One Too Many Times: Our Review of ‘Johnny English Strikes Again’ on Blu-Ray

Posted in Blu-Ray/DVD, Movies by - January 22, 2019
One Too Many Times: Our Review of ‘Johnny English Strikes Again’ on Blu-Ray

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You can only go to the well so many times…

With 15 years having passed since the debut of the character to now we can safely say that we’d actually forgotten this character existed and with Johnny English Strikes Again now hitting theatres we get a spy spoof that is at its best mildly amusing but well beyond its expiration date as it just isn’t made for North American audiences and Rowan Atkinson’s shtick but still sitting on close to a $100 million at the global box office which makes us wonder if we may even get a fourth installment before the man knocks on retirement age.

When a cyber-attack reveals the identity of all active undercover agents in Britain, Johnny English (Rowan Atkinson) becomes the Secret Service’s last hope. Called out of retirement, English dives head first into action with the mission to find the mastermind hacker. As a man with few skills and analogue methods, Johnny English must overcome the challenges of modern technology to make this mission a success.

To be fair, there’s nothing really wrong with Johnny English Strikes Again, it’s just Rowan Atkinson doing his bits and the kind of physical, goofy comedy that made him famous, but even back in 2003 the movie spoof format had become a little tired and in spite of a solid script and some decent conceptual gags, nothing really lands and just plays out kind of flat from beginning to end.  It’s the kind of film where you occasionally smile…but you never really laugh.

Writer William Davies returns having been involved in all other installments and the material certainly has a solid thread throughout never feeling out of place and riffing on various old school vs. new school spy techniques.  While the jokes aren’t necessarily the ‘laugh out loud’ type, there’s enough to make you smile and he does provide some interesting twists on the standard spy thriller while shoehorning it into the modern era all at the same time.  Director David Kerr, who has mostly spent in his time on the small screen, jumps up here to the big screen with a solid and effective style that while hardly flashy is actually just about more then they needed.  The film has a flow and never gets hung up anywhere fairly pointless and for these movies it’s just about the plot unfolding and letting the lead stick a cocktail umbrella up his nose.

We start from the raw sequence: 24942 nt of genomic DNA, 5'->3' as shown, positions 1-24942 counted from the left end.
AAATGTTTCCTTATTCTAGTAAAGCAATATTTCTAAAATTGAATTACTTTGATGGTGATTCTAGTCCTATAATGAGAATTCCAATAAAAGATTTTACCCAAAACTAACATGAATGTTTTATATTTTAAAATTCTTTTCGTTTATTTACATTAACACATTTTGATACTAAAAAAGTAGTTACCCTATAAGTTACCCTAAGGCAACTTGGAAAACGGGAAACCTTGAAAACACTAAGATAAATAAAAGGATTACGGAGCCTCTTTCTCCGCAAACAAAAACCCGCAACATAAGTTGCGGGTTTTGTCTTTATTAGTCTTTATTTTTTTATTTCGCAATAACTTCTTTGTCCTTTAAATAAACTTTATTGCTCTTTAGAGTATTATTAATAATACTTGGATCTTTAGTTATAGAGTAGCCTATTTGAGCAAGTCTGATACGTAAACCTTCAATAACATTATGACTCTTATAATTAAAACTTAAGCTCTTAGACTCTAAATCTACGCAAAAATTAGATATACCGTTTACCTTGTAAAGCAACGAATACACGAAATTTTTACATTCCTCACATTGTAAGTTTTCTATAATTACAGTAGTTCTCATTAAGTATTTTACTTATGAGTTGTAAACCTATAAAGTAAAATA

Less of an actual actor and more of a comedian; Rowan Atkinson has his beats and his routines and he sticks to it.  His stylings are fine but we’re reminded here that they are really played out and feel more than a decade out of touch.  It’s all very gentle and pleasant, but also very mediocre having worked much better in other properties like Mr. Bean or Black Adder.

Olga Kurylenko plays the mysterious femme fatale that are standard to the genre and while she’s actually done it a Bond movie, here she feels a little out of place.  Ben Miller returns from the original installment as Bough while Jack Lacy actually brings some fresh energy to the billionaire tech mogul villain role but Emma Thompson (bless her heart) is trolling this movie hard for a paycheck as the Prime Minister.

Picture and sound on the Blu-Ray are first rate as you’d expect and the special features include a feature length commentary track with director David Kerr and seven behind the scenes featurettes including a look at the comedic genius of Rowan Atkinson, a look at the characters in the film, an examination of the Johnny English legacy and so much more.

It’s hard to truly pan something like Johnny English Strikes Again because it’s hardly poor filmmaking by any stretch of the imagination but this gamut of jokes that this film is trying to run is just so damn tired that it ultimately feels like there’s just not much that’s all that right with this film either.

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This post was written by
David Voigt is a Toronto based writer with a problem and a passion for the moving image and all things cinema. Having moved from production to the critical side of the aisle for well over 10 years now at outlets like, Criticize This, Dork Shelf (Now That Shelf), to.Night Newspaper he’s been all across his city, the country and the continent in search of all the news and reviews that are fit to print from the world of cinema.
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